Georgia accuses ex-official of plotting from Ukraine to oust Tbilisi government and other stories in brief
- Other Apps
Men wearing traditional clothes stand next to the Georgian flag during the Independence Day celebrations in Tbilisi, Georgia May 26, 2022. REUTERS/Irakli Gedenidze Acquire Licensing Rights
TBILISI, Sept 18 (Reuters) - Georgia on Monday accused a former deputy interior minister of plotting from Ukraine to overthrow the Tbilisi government, testing ties with Kyiv as Georgia deepens its relations with Russia.
The State Security Service said it had been monitoring a group led by Giorgi Lortkipanidze, who it alleged was working as deputy head of Ukrainian military intelligence and is a former member of a strongly pro-Western Georgian government.
"According to confirmed and verified information, the implementation of the plan - developed by Giorgi Lortkipanidze - would involve a rather large group of Georgian fighters in Ukraine and a part of Georgian youth," the service said in a statement.
It did not provide evidence, and in Kyiv, foreign ministry spokesperson Oleg Nikolenko said Tbilisi was "trying to demonise Ukraine" for domestic reasons.
"The Ukrainian state did not interfere, does not interfere and does not plan to interfere in the internal affairs of Georgia," he wrote on Facebook.
Andriy Yusov, spokesman for Ukrainian military intelligence, said it had never had a Giorgi Lortkipanidze as deputy head, though he declined to say whether it employed such a person.
The Georgian statement said the alleged plotters planned to channel frustration among young Georgians if the European Union failed to grant their country candidate status at an EU summit in mid-December.
Georgia says it is committed to joining the EU. But it was denied candidate status last year, with Brussels saying it must reduce political polarisation and improve state institutions. Since then, EU officials say it has, if anything, slid back.
Relations with Europe have also suffered since the beginning of the war in Ukraine as Tbilisi has avoided blaming Moscow, even though Georgia's population is heavily pro-Ukraine.
Many Georgians resent Russia's backing for the breakaway regions of Abkhazia and South Ossetia, and Georgians are well-represented among foreigners fighting for Ukraine.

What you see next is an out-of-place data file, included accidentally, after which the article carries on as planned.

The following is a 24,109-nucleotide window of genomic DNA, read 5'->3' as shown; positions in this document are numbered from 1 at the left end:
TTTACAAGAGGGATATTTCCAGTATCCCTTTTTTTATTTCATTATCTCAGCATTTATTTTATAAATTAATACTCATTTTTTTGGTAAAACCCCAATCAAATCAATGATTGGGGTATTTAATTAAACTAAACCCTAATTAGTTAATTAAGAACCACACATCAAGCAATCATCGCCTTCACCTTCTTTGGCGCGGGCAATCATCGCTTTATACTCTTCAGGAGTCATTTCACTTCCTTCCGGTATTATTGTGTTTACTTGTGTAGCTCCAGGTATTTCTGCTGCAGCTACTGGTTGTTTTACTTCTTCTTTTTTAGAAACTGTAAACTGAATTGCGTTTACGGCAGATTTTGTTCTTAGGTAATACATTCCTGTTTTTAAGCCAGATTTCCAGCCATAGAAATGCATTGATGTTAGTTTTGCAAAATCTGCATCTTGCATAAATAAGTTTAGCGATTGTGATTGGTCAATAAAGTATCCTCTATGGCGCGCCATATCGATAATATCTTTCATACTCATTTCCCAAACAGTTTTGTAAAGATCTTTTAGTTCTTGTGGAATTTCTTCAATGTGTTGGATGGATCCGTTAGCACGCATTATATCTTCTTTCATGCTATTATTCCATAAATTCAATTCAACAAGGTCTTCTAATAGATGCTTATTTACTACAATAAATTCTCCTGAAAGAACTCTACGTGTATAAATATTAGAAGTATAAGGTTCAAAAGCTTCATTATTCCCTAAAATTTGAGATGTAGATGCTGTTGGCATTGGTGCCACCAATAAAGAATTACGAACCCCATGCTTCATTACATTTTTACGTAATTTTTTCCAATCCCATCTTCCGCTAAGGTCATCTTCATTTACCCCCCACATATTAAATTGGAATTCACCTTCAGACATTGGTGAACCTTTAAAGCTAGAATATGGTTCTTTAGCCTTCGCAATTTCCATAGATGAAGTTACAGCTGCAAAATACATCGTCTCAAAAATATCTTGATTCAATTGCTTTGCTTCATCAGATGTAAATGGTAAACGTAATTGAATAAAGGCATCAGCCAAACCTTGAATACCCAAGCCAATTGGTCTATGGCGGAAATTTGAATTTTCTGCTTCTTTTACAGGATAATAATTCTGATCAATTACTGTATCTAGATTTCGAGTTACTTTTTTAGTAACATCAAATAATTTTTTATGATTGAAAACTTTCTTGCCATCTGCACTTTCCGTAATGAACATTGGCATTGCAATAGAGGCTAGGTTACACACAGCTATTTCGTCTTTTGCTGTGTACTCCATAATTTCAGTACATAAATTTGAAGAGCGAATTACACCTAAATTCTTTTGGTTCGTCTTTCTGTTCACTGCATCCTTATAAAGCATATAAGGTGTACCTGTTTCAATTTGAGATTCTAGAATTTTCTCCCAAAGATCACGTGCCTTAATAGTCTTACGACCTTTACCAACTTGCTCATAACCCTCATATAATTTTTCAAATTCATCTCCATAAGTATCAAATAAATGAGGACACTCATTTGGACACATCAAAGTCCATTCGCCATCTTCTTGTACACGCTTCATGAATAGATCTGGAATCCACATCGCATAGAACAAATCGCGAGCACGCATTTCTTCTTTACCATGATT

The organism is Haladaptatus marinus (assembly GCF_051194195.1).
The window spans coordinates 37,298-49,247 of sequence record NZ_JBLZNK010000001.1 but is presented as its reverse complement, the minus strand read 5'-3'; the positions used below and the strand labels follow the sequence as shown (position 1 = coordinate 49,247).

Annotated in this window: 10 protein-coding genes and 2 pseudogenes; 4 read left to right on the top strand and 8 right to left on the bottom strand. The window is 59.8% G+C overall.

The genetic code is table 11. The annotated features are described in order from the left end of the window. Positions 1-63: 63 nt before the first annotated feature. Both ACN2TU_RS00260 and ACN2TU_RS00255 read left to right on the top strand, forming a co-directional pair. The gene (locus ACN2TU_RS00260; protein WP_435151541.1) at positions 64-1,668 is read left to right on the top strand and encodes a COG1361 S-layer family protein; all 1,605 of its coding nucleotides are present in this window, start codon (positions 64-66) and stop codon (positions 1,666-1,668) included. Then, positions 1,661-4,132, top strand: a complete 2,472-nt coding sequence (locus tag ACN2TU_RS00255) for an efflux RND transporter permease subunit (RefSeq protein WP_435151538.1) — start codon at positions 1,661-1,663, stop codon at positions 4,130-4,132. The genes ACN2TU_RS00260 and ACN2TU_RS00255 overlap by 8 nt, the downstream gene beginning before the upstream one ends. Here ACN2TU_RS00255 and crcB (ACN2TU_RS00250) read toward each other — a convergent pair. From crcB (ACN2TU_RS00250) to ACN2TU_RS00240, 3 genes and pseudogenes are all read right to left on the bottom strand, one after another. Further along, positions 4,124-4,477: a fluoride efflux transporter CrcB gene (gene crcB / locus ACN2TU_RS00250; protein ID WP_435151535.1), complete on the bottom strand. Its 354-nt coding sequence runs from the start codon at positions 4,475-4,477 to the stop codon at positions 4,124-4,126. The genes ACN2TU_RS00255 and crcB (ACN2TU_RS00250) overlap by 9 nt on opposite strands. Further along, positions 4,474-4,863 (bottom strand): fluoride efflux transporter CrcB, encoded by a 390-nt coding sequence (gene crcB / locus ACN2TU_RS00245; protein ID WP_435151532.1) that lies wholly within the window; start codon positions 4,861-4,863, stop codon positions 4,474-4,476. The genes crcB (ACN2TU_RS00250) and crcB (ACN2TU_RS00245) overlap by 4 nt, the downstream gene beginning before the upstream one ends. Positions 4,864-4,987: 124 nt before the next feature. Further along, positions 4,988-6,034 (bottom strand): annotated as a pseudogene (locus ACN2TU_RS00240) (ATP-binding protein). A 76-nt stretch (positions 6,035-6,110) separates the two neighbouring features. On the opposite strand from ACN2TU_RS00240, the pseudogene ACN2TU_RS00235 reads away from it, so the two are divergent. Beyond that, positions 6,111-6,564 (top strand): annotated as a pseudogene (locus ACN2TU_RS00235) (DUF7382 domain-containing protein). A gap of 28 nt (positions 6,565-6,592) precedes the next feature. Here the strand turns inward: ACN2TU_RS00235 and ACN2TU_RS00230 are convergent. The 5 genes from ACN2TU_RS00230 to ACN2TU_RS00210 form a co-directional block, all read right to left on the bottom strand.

Though Tbilisi has shipped humanitarian aid to Ukraine, it has declined to impose sanctions on Russia, and in May allowed direct flights to and from its vast neighbour for the first time since 2019.
The same month, Prime Minister Irakli Garibashvili blamed the expansion of the western NATO alliance for Russia's invasion of Ukraine. In December, the chair of the ruling party suggested that Georgians fighting in Ukraine could lose their citizenship.
Kyiv has also criticised Georgia for imprisoning Mikheil Saakashvili, a pro-Western former president who acquired Ukrainian nationality.
The Georgian State Security Service named a former bodyguard to Saakashvili as one of the alleged conspirators, along with the commander of a Georgian unit fighting in Ukraine.
Reporting by Felix Light; Editing by Kevin Liffey
Our Standards: The Thomson Reuters Trust Principles.
We welcome today's simultaneous shipment of humanitarian goods along the Lachin corridor and the Aghdam roadway into Nagorno-Karabakh, an approach President Aliyev and I recently discussed. These deliveries of critically needed supplies are an important step forward, and we encourage the sides to engage in direct talks and focus on ways to increase the flow of humanitarian supplies to the population of the region. The United States remains committed to supporting efforts between Armenia and Azerbaijan to resolve long-standing issues and achieve a dignified and durable peace.